Finally got around to posting this… I did indeed go to the Kevin Fowler show in Coupland on Dec. 11 and had a hell of a time. Country isn’t my main music, but I have a lot of respect for this Amarillo native. He has a gift for writing great country songs and really knows how to put on a show.
Fowler definitely has a following. The crowd knew and could sing along with all but his newest songs. Catchy and funny, they had that in-your-face brashness that you find in the best country music, songs with a message: yeah I’m a redneck and this is what I like, I’m having fun and who cares what you think?
His songs and between-song banter cracked me up. “Don’t Touch My Willie” (about a guy who won’t let a girl play his Willie Nelson on the first date) is the song that won me over years ago. “I heard they arrested ol’ Willie for smokin’ pot the other day,” he said before the song. “That’s like arresting the Pope for prayin’.” Amen, Brother.
“Knocked Up” is only a year old, but it already has the ring of a Kevin Fowler classic. “You got knocked up, I got locked up. I guess we both got screwed. Well you got locked out, And I got knocked out. And I guess you’re gonna miss a lot of school.” Haha. Not an ounce of PC in this guy.
I loved when they got creative. A cover of Guns ‘N’ Roses’ “Paradise City” segued into “Loose, Loud & Crazy.” They did an extended, funky version of “Deck the Halls,” featuring a very impressive solo by bassist Gary Herman. Queen’s “Fat Bottom Girls” got a nice country twist.
“Beer, Bait & Ammo” and “Beer Season” were other clever redneck lifestyle songs that made me chuckle.
I only wish he had started a bit earlier. He didn’t go on till after 11 p.m. The opening act, Jeremy Steding, a baby-faced singer from Austin with a voice that reminded me of Johnny Cash – was OK, but he played for going on two hours and I was definitely ready for the main act after one hour.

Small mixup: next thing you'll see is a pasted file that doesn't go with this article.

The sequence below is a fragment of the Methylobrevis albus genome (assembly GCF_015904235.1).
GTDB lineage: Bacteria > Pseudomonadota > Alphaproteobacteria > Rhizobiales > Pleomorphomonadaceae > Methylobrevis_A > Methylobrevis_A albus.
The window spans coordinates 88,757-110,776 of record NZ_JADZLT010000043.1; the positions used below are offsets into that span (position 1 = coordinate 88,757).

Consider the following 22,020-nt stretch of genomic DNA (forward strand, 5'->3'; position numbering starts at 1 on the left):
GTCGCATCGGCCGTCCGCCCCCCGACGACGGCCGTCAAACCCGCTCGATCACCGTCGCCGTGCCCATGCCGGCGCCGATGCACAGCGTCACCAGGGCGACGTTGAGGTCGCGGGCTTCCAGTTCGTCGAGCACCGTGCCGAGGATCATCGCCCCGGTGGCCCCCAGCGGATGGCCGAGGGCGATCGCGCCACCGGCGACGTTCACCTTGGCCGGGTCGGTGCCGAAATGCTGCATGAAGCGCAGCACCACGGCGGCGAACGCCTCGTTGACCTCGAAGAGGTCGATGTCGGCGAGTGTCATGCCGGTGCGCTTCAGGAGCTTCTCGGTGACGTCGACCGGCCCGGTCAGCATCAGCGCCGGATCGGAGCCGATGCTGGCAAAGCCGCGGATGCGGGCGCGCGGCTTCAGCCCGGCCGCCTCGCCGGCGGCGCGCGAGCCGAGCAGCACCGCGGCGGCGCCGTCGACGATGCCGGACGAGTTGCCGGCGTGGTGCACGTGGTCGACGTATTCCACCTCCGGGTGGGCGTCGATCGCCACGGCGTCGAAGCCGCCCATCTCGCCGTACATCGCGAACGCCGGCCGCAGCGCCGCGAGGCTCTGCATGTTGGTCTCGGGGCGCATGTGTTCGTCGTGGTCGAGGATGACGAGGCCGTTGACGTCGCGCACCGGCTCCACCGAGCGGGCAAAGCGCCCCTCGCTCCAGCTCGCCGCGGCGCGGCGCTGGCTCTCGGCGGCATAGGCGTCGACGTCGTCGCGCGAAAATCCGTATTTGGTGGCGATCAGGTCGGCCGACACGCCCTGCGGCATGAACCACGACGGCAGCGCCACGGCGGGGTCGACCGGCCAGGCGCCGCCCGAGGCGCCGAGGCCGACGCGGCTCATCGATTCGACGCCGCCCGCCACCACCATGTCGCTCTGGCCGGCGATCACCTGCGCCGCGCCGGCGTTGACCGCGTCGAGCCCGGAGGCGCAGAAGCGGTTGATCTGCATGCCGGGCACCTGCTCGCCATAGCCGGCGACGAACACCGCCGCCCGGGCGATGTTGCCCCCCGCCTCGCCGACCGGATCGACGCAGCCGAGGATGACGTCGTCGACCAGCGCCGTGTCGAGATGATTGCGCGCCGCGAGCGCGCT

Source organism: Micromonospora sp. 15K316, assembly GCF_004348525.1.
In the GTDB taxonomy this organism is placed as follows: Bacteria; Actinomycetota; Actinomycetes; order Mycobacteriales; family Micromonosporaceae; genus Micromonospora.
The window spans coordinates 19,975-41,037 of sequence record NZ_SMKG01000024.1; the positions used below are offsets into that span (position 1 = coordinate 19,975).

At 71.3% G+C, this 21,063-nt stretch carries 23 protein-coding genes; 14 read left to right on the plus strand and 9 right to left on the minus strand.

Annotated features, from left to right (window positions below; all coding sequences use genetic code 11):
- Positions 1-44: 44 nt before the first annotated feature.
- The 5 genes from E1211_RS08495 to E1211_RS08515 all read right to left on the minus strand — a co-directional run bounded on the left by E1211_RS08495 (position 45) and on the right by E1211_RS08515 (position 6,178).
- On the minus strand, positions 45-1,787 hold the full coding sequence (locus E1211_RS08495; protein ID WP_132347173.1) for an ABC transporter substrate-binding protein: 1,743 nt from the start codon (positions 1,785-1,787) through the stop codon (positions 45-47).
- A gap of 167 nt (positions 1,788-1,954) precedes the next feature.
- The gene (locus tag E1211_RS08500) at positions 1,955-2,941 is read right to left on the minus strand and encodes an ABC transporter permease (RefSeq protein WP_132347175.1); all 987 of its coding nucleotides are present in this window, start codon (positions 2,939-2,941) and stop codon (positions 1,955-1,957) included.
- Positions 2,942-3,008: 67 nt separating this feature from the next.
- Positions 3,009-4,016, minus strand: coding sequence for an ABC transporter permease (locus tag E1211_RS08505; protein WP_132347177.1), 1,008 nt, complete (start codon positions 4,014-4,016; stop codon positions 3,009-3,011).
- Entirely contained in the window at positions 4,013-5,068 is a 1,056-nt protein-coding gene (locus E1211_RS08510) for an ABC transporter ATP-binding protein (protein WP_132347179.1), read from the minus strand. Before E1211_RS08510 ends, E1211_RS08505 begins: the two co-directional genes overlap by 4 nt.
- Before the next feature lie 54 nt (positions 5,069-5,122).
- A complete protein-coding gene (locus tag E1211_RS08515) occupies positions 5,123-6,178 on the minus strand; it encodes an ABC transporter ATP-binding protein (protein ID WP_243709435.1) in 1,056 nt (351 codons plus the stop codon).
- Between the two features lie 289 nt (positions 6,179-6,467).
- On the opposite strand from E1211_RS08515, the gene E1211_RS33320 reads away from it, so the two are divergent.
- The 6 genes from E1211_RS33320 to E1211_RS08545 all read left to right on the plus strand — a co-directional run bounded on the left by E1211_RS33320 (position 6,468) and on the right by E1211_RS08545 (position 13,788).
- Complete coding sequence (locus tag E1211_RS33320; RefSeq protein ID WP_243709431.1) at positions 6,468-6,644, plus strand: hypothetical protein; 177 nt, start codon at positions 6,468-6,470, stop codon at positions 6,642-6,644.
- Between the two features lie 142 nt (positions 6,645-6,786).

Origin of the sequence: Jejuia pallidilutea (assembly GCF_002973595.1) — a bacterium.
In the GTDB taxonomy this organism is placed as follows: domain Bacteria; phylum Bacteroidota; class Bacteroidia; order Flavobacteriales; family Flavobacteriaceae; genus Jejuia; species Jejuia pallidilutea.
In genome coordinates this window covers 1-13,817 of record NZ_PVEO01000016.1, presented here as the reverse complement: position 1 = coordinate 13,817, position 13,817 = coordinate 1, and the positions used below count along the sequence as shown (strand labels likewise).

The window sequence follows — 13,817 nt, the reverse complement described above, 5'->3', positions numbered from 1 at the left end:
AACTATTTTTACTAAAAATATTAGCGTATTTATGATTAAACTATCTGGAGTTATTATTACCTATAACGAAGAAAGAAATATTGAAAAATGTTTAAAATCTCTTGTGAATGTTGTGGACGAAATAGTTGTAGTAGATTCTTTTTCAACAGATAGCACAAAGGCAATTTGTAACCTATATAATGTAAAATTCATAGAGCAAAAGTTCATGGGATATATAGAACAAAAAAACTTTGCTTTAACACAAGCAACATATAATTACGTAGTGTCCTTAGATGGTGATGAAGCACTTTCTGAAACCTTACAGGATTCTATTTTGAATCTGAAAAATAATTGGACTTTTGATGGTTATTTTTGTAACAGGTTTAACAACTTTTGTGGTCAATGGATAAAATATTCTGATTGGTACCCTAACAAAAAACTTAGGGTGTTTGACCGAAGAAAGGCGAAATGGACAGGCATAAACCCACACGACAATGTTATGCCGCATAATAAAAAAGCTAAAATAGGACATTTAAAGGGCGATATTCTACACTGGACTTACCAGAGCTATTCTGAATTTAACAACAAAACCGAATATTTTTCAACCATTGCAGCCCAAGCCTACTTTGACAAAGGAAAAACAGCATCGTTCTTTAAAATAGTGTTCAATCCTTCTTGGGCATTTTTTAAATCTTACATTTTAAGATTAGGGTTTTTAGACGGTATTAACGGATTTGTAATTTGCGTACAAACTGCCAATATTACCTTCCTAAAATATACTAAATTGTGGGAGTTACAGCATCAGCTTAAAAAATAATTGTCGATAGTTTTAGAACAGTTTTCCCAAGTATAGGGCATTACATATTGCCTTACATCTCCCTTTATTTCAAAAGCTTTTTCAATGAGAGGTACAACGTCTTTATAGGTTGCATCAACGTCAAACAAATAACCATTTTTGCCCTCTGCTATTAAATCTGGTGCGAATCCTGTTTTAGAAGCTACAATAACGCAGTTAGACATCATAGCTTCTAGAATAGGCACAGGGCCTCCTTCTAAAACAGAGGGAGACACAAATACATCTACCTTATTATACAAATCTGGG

One thing that really struck me was how cosmopolitan the crowd was. If you have the idea that country fans are all a bunch of backwoods hicks you are way off. Nice cars in the parking lot, plenty of expensive iPhones on display, plenty of college T-shirts. Also, while the DJ put on a lot of well-received country music, some of the most popular tunes were rock ‘n’ roll – AC/DC’s “You Shook Me All Night Long” and Billy Squier’s “Stroke Dance” went over very well, but the one that had everyone rushing to the dance floor was a hip hop/dance number called “Cupid Shuffle” by Cupid.
On the other hand, I knew I was in the country by the fact that I got into the show at all. They somehow forgot to leave the tickets I was promised at the front. But the guy at the door actually believed my (true) story and let us in. If that had happened in Austin, they would’ve sent us packing. “I’m on the guest list.” Yeah, that’s what they all say. I guess he figured the dancehall would make some money selling us beer, which they did.
When you get down to it, Fowler isn’t just country. He makes Texas Country. I went to the show with a friend who is a bigger country fan than I am. She describes Texas Country as a bit rawer and rougher than the regular stuff and it tends not to get played that much nationwide. Judging from Kevin Fowler, a tendency to rock might be a part of it — Fowler has a definite sense of rock ‘n’ roll, having played in a metal band for a short time. But I think in a way it’s actually more country than country.
I remember reading a piece about the music industry where a country singer complained that he couldn’t get signed in Nashville because he was told he was “too country.” Too country for country? Apparently that’s a problem in mainstream country. They’re always looking for a crossover hit that will make everyone tons of money. Strip away the steel guitar and Southern accent and you often get a typical American pop song.
Guys like Kevin Fowler don’t appear to be concerned with that. They’re the musical offspring of folks like Willie Nelson, Waylon Jennings and David Allan Coe. They are who they are, like it or lump it. And their fans love them for it.